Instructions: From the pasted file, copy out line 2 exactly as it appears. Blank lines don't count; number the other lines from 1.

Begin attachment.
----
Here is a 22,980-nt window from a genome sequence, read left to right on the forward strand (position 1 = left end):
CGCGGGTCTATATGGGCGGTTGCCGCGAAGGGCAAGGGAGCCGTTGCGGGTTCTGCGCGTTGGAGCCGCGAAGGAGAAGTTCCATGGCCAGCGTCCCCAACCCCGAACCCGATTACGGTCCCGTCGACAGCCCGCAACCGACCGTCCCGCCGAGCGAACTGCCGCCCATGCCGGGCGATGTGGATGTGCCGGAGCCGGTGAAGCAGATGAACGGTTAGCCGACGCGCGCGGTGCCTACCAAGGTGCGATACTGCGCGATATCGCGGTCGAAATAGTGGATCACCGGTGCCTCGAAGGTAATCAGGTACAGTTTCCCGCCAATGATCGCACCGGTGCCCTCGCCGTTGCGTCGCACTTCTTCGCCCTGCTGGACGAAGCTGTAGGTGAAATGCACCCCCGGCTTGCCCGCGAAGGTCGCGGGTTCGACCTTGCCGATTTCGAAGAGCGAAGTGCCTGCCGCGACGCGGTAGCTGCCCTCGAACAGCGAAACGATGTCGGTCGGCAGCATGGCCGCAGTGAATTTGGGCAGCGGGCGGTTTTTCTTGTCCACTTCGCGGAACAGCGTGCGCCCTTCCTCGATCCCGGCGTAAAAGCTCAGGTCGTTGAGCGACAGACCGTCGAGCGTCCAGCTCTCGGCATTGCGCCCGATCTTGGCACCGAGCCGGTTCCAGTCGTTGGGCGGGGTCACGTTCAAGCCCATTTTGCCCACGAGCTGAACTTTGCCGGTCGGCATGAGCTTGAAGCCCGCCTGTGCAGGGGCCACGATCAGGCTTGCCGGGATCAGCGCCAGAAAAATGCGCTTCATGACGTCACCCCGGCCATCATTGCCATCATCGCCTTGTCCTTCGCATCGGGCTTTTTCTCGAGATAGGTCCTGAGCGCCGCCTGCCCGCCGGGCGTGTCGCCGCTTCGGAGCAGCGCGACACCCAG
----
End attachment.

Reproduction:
CGCGGGTCTATATGGGCGGTTGCCGCGAAGGGCAAGGGAGCCGTTGCGGGTTCTGCGCGTTGGAGCCGCGAAGGAGAAGTTCCATGGCCAGCGTCCCCAACCCCGAACCCGATTACGGTCCCGTCGACAGCCCGCAACCGACCGTCCCGCCGAGCGAACTGCCGCCCATGCCGGGCGATGTGGATGTGCCGGAGCCGGTGAAGCAGATGAACGGTTAGCCGACGCGCGCGGTGCCTACCAAGGTGCGATACTGCGCGATATCGCGGTCGAAATAGTGGATCACCGGTGCCTCGAAGGTAATCAGGTACAGTTTCCCGCCAATGATCGCACCGGTGCCCTCGCCGTTGCGTCGCACTTCTTCGCCCTGCTGGACGAAGCTGTAGGTGAAATGCACCCCCGGCTTGCCCGCGAAGGTCGCGGGTTCGACCTTGCCGATTTCGAAGAGCGAAGTGCCTGCCGCGACGCGGTAGCTGCCCTCGAACAGCGAAACGATGTCGGTCGGCAGCATGGCCGCAGTGAATTTGGGCAGCGGGCGGTTTTTCTTGTCCACTTCGCGGAACAGCGTGCGCCCTTCCTCGATCCCGGCGTAAAAGCTCAGGTCGTTGAGCGACAGACCGTCGAGCGTCCAGCTCTCGGCATTGCGCCCGATCTTGGCACCGAGCCGGTTCCAGTCGTTGGGCGGGGTCACGTTCAAGCCCATTTTGCCCACGAGCTGAACTTTGCCGGTCGGCATGAGCTTGAAGCCCGCCTGTGCAGGGGCCACGATCAGGCTTGCCGGGATCAGCGCCAGAAAAATGCGCTTCATGACGTCACCCCGGCCATCATTGCCATCATCGCCTTGTCCTTCGCATCGGGCTTTTTCTCGAGATAGGTCCTGAGCGCCGCCTGCCCGCCGGGCGTGTCGCCGCTTCGGAGCAGCGCGACACCCAG